EPA honors Green Chemistry Challenge Award winners.July 3, 2012 -
EPA recently recognized innovative chemical technologies that have potential to prevent pollution. Presidential Green Chemistry Challenge Awards recognize leading researchers and innovators who create safer and more sustainable chemical designs, processes, and products that reduce need to use chemicals that pollute environment and threaten Americans' health. Categories include: Academic, Small Business, Greener Synthetic Pathways, Greener Reaction Conditions, and Designing Greener Chemicals.
EPA Honors 2012 Presidential Green Chemistry Challenge Award Winners
Environmental Protection Agency (EPA)
Ariel Rios Building
Washington, DC, 20460
Press release date: June 18, 2012
WASHINGTON - Today the U.S. Environmental Protection Agency recognized innovative chemical technologies that have the potential to prevent pollution in the United States. These awards recognize leading researchers and industrial innovators who create safer and more sustainable chemical designs, processes, and products that reduce the need to use chemicals that pollute the environment and threaten Americans' health. The awardees were honored during the 17th Annual Green Chemistry Challenge Awards Ceremony in Washington, D.C.
"EPA congratulates the 2012 winners for designing, developing, and implementing these innovative green chemistry technologies that will help create more sustainable industries and greener, safer products to protect people's health and the environment," said Jim Jones, EPA's acting assistant administrator for the Office of Chemical Safety and Pollution Prevention. "These are exciting technologies that have great potential to improve the safety of the detergents and personal care products we use in our homes; reduce energy consumption and hazardous waste in industrial metal production processes; improve the paper goods and plastics we use daily so that they are made with a smaller environmental footprint and can be recycled more effectively; and even a potential alternative to BPA-based can linings,"
The Presidential Green Chemistry Challenge Awards include five categories: Academic, Small Business, Greener Synthetic Pathways, Greener Reaction Conditions and Designing Greener Chemicals.
This year, EPA is recognizing two winning academic technologies:
· Robert M. Weymouth, PhD, Stanford University, Stanford, Calif., and James L. Hedrick, PhD, San Jose, Calif., for organic catalysis - an innovation that removes hazardous metals used in the production of plastics. The technique creates a safer end product that allows bottle-to-bottle recycling, thereby providing an opportunity to reduce the millions of pounds of plastics that end up in landfills.
· Geoffrey W. Coates, PhD, Cornell University, Ithaca, N.Y., for synthesizing biodegradable polymers from carbon dioxide and carbon monoxide that can be used in a wide range of adhesives, foams, plastic and potentially lead to the development of a BPA-alternative for use in can linings.
In the small-business category, Elevance Renewable Sciences, Inc., Woodridge, Ill., is being recognized for the production of high-performing, green specialty chemicals at advantageous costs. These green chemicals can be produced with less energy, significantly reduced greenhouse gas emissions compared to petrochemical technologies, and used in a wide range of consumer and industrial products and processes.
Winners in the "Greener Reaction Conditions, Designing Greener Chemicals, and Greener Synthetic Pathways," categories include:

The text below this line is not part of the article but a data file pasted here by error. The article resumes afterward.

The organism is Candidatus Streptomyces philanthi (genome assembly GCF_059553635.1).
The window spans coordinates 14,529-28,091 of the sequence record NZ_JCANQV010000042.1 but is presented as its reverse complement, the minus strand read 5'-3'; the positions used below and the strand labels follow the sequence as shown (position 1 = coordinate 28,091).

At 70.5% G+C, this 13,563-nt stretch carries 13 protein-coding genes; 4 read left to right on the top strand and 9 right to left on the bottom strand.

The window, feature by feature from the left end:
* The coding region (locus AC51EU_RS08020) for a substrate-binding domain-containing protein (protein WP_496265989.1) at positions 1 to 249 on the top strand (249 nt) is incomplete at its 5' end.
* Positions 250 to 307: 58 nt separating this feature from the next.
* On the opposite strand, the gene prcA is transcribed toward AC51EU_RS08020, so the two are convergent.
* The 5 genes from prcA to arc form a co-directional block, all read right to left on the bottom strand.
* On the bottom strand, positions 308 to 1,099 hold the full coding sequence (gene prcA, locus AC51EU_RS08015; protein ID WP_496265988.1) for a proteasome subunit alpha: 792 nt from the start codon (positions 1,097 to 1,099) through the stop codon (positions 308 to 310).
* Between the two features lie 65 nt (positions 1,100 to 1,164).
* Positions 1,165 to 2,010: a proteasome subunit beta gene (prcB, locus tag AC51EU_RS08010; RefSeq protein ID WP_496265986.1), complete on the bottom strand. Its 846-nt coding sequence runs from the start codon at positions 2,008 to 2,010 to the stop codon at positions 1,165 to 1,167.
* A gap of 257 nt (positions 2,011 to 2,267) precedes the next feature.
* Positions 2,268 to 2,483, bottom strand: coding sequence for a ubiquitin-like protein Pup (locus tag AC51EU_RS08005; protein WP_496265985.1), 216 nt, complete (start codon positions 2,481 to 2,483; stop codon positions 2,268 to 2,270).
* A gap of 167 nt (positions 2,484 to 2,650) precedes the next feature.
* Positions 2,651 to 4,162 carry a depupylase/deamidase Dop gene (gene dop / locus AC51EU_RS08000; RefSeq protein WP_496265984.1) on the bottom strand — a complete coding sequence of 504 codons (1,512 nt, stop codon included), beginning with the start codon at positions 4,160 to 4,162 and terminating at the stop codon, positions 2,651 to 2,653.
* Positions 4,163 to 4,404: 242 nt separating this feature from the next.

· Cytec Industries Inc., Woodland Park, N.J. for MAX HT "Bayer Process" scale inhibitor products that result in a drastically more energy efficient and less hazardous process for the production of alumina, a raw material for making aluminum. Application of this technology can result in reducing hazardous acid waste by millions of pounds annually and preventing billions of pounds of CO2 from being released into the atmosphere.
· Buckman International, Inc., Memphis, Tenn., for enzymes to be used in papermaking that modify the cellulose in wood to increase the number of "fibrils" that bind the wood fibers to each other. The innovation produces paper with improved strength and quality without additional chemicals or energy. The process also allows papermaking with less wood fiber and higher percentages of recycled paper, enabling a single plant to save $1 million per year.
· Codexis, Inc., Redwood City, Calif., and Yi Tang, PhD, University of California, Los Angeles for a more efficient, safer green chemistry approach to manufacturing the drug Simvastatin, a leading statin drug used to treat cardiovascular diseases.
By recognizing groundbreaking scientific solutions to real-world environmental problems, EPA's Presidential Green Chemistry Challenge Program award winners have significantly reduced the hazards associated with designing, manufacturing, and using chemicals. The program promotes research and development of less-hazardous alternatives to existing technologies that reduce or eliminate waste, particularly hazardous waste, in industrial production. An independent panel of technical experts convened by the American Chemical Society Green Chemistry Institute selected the 2012 winners from among scores of nominated technologies.
During the 17 years of the program, EPA has received 1,492 nominations and presented awards to 88 winners. Winning technologies alone are responsible for reducing the use or generation of more than 825 million pounds of hazardous chemicals, saving 21 billion gallons of water, and eliminating 7.8 billion pounds of carbon dioxide equivalent releases to air. These benefits are in addition to significant energy and cost savings by the winners and their customers.
More information: http://www.epa.gov/opptintr/greenchemistry/pubs/pgcc/past.html
Listen to podcasts about this year's winners: http://www.epa.gov/greenchemistry/pubs/2012_podcasts/index.html